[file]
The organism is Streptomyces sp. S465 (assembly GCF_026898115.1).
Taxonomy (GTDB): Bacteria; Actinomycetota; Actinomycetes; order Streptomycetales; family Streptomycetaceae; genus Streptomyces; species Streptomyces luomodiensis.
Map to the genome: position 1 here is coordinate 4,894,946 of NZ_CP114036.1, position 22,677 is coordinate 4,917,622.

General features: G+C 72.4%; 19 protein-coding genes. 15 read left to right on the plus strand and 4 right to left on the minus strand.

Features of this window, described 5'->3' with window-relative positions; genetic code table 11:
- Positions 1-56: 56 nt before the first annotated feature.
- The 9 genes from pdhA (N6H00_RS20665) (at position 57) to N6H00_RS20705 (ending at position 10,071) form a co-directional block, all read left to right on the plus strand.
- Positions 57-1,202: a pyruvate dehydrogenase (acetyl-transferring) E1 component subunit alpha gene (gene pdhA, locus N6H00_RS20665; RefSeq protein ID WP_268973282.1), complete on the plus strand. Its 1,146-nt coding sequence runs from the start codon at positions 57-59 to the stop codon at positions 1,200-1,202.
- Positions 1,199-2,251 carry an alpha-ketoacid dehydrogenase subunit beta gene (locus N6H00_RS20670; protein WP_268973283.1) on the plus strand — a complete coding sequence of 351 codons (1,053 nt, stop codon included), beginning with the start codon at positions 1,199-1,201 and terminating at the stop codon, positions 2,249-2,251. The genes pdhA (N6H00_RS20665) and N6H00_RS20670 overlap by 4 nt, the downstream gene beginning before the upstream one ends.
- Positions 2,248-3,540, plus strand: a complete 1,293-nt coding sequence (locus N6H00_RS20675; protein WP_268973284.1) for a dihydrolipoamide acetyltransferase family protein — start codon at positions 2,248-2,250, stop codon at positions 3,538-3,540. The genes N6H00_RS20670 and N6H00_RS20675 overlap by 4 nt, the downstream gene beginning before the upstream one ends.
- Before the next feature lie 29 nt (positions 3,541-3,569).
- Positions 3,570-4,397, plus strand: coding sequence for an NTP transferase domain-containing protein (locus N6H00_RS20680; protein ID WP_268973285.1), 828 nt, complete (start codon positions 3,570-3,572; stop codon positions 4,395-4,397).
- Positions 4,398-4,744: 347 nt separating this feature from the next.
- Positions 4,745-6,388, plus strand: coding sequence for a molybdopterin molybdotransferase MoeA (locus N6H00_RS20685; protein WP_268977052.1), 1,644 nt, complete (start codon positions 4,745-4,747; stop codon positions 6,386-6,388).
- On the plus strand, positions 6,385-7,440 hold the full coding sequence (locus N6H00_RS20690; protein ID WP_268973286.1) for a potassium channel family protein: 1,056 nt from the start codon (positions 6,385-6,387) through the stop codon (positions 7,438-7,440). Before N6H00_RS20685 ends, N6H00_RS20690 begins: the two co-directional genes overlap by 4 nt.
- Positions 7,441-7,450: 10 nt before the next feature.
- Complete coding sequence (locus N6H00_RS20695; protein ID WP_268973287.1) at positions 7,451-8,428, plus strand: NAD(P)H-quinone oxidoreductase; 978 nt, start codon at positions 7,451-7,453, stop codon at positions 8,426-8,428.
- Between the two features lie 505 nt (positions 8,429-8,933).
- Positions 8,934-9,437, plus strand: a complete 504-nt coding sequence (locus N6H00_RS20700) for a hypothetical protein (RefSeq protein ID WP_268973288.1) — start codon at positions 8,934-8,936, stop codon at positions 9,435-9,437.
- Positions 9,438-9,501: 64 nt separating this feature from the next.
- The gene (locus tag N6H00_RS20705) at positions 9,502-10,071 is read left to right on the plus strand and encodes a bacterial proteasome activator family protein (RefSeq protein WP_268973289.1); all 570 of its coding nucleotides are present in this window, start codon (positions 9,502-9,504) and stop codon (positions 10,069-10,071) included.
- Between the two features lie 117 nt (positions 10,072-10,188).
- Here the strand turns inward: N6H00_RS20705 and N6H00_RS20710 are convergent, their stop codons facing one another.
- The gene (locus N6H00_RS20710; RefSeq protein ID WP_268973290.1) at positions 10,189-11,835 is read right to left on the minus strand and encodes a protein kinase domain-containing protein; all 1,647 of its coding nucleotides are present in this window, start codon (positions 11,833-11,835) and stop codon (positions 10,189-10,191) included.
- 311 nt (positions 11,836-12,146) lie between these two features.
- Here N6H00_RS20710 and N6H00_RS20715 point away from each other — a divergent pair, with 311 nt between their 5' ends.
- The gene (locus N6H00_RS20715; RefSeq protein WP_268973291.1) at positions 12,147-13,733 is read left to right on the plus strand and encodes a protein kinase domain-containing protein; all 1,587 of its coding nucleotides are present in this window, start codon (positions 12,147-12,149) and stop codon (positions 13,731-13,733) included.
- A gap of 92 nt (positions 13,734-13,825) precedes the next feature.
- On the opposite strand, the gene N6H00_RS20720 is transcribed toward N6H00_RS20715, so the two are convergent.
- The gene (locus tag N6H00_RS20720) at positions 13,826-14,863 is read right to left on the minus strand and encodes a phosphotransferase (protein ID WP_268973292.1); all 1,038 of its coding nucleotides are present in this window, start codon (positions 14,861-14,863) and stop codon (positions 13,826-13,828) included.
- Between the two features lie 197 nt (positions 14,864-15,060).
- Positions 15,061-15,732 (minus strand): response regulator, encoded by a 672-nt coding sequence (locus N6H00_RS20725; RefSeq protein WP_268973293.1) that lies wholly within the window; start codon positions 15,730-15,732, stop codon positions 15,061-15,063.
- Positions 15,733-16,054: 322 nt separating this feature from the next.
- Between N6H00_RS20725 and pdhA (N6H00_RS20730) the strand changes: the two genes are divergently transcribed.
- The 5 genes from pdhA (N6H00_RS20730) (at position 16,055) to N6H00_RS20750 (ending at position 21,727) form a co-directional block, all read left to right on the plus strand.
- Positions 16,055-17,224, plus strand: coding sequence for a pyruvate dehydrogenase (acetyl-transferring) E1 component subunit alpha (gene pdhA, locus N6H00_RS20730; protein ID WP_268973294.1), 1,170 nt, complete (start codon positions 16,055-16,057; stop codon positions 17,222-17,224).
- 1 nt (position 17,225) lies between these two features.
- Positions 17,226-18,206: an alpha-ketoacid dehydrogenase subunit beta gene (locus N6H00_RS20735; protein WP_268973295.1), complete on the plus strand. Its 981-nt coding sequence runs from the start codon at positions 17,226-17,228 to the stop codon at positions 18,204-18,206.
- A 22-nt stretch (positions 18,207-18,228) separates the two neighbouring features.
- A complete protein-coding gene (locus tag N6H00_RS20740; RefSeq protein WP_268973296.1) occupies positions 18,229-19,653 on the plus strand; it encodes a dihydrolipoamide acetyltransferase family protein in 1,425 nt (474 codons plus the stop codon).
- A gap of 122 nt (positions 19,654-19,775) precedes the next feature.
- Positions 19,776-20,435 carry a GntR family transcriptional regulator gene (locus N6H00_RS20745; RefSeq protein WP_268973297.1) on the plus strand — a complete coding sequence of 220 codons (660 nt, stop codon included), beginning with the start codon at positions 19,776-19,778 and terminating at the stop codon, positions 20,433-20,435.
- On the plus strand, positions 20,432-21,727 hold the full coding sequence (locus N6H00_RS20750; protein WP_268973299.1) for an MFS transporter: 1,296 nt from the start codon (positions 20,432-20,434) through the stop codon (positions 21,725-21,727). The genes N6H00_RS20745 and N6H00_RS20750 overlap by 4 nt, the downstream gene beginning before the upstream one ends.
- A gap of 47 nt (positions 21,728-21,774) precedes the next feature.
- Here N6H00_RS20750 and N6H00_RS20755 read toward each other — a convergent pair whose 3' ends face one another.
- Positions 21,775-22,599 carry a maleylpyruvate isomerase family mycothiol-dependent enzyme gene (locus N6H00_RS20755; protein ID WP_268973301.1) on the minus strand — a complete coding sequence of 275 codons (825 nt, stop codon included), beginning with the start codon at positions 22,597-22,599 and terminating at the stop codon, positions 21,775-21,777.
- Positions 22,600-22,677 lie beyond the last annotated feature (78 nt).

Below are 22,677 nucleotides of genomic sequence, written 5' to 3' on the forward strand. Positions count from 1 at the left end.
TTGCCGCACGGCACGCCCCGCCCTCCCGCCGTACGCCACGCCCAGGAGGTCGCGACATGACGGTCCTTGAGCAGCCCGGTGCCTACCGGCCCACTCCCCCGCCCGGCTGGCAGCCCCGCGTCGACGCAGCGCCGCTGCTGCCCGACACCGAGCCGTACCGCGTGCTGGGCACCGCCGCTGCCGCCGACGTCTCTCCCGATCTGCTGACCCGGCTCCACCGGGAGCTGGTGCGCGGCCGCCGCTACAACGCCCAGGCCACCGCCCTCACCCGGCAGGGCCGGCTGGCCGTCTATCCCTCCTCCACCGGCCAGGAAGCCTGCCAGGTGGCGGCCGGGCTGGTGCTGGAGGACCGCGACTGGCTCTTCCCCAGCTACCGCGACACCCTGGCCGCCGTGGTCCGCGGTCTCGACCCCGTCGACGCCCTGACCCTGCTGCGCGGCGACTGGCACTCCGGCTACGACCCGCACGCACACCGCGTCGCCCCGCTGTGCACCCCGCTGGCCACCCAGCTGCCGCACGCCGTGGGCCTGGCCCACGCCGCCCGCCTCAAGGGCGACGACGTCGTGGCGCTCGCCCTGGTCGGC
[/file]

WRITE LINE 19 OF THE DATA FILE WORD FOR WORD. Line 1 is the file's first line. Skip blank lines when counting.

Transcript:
- Positions 8,934-9,437, plus strand: a complete 504-nt coding sequence (locus N6H00_RS20700) for a hypothetical protein (RefSeq protein ID WP_268973288.1) — start codon at positions 8,934-8,936, stop codon at positions 9,435-9,437.